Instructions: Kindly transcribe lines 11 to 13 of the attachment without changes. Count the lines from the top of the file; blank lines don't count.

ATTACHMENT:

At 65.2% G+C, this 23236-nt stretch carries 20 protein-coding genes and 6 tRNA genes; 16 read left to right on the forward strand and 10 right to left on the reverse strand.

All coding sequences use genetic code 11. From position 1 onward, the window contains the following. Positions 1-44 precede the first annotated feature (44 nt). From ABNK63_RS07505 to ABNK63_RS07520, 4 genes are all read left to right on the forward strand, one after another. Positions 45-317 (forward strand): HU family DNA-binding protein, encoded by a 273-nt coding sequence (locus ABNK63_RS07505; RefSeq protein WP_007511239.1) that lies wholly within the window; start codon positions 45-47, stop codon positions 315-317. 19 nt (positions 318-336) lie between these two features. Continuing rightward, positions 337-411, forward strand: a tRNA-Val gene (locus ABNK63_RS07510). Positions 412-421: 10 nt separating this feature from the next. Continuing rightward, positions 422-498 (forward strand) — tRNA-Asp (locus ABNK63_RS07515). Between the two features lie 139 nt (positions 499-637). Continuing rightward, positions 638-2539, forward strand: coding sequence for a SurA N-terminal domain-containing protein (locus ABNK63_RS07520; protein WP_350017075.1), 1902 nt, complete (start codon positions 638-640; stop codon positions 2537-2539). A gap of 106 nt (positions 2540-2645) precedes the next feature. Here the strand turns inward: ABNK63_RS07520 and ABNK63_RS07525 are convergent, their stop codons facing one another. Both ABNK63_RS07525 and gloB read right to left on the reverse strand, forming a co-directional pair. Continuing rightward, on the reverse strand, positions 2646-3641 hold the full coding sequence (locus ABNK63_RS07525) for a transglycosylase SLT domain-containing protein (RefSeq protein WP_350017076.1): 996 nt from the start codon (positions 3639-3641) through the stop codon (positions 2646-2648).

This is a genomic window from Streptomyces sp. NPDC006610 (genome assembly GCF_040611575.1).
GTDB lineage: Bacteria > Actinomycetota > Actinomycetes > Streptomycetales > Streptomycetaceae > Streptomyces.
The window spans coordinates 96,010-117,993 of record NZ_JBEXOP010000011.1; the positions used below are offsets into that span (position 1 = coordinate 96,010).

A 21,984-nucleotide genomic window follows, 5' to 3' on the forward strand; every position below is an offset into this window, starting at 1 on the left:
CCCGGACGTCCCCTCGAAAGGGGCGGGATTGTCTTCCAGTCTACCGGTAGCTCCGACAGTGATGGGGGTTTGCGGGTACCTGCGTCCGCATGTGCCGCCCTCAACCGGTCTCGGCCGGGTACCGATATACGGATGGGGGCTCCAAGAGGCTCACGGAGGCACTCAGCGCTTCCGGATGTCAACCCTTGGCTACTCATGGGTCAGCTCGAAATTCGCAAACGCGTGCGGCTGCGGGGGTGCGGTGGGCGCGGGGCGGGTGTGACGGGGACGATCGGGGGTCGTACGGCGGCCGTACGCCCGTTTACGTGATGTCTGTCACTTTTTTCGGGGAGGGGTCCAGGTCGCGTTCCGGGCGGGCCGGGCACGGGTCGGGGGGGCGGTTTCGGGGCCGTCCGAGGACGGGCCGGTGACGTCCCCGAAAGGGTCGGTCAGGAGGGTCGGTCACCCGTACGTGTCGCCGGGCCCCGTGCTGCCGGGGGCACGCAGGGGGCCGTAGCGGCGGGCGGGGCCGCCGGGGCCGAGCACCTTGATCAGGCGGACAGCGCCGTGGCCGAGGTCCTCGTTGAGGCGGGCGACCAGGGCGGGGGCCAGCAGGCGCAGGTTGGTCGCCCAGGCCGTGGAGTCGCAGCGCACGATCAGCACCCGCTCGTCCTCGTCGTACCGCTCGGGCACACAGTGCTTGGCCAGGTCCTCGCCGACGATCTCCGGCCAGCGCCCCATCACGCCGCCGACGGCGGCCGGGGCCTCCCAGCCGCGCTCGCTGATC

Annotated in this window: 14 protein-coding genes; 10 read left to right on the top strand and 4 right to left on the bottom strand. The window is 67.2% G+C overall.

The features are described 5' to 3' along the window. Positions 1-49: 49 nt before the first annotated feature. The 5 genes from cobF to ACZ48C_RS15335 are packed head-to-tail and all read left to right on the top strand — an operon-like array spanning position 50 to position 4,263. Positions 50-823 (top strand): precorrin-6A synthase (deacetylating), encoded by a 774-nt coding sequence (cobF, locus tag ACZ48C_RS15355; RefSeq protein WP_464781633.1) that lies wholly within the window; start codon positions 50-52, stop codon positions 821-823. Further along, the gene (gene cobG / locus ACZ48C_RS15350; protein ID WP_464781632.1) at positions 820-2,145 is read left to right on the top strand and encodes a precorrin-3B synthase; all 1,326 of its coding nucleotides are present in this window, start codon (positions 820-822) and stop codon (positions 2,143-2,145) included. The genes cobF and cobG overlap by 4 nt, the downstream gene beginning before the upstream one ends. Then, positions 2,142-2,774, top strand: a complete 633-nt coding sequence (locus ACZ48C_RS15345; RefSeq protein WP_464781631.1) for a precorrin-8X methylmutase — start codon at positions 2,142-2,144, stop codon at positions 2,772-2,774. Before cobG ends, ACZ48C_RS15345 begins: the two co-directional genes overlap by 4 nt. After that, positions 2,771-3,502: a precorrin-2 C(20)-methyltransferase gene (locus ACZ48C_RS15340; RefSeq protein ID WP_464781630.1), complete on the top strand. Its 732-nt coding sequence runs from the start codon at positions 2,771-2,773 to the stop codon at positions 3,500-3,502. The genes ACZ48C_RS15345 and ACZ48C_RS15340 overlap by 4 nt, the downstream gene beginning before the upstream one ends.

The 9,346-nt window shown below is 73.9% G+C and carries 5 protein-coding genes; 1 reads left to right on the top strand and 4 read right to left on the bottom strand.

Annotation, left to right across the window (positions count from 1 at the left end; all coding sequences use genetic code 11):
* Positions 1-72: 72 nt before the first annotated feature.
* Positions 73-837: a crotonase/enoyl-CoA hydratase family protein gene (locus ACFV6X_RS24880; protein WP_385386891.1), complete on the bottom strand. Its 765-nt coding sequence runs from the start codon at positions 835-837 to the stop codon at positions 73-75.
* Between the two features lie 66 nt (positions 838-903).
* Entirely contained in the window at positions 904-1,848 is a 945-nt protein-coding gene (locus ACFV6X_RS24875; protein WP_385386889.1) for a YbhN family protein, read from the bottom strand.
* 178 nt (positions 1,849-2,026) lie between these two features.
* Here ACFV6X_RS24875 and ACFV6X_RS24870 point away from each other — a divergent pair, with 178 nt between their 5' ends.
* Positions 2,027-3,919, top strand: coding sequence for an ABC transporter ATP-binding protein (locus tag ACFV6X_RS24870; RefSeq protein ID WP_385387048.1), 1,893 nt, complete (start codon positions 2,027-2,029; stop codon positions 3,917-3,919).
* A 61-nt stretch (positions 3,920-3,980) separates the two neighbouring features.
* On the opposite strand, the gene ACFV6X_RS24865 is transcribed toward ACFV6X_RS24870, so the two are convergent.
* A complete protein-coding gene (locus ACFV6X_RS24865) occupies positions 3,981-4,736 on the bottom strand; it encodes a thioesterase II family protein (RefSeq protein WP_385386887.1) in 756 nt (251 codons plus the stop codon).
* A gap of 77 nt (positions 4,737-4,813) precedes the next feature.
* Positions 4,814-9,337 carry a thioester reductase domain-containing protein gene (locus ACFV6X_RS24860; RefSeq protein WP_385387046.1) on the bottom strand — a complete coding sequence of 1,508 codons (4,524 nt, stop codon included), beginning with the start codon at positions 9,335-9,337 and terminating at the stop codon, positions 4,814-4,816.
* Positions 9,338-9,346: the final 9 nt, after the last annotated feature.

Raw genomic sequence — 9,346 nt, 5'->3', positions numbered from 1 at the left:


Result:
Annotation, left to right across the window (positions count from 1 at the left end; all coding sequences use genetic code 11):
* Positions 1-72: 72 nt before the first annotated feature.
* Positions 73-837: a crotonase/enoyl-CoA hydratase family protein gene (locus ACFV6X_RS24880; protein WP_385386891.1), complete on the bottom strand. Its 765-nt coding sequence runs from the start codon at positions 835-837 to the stop codon at positions 73-75.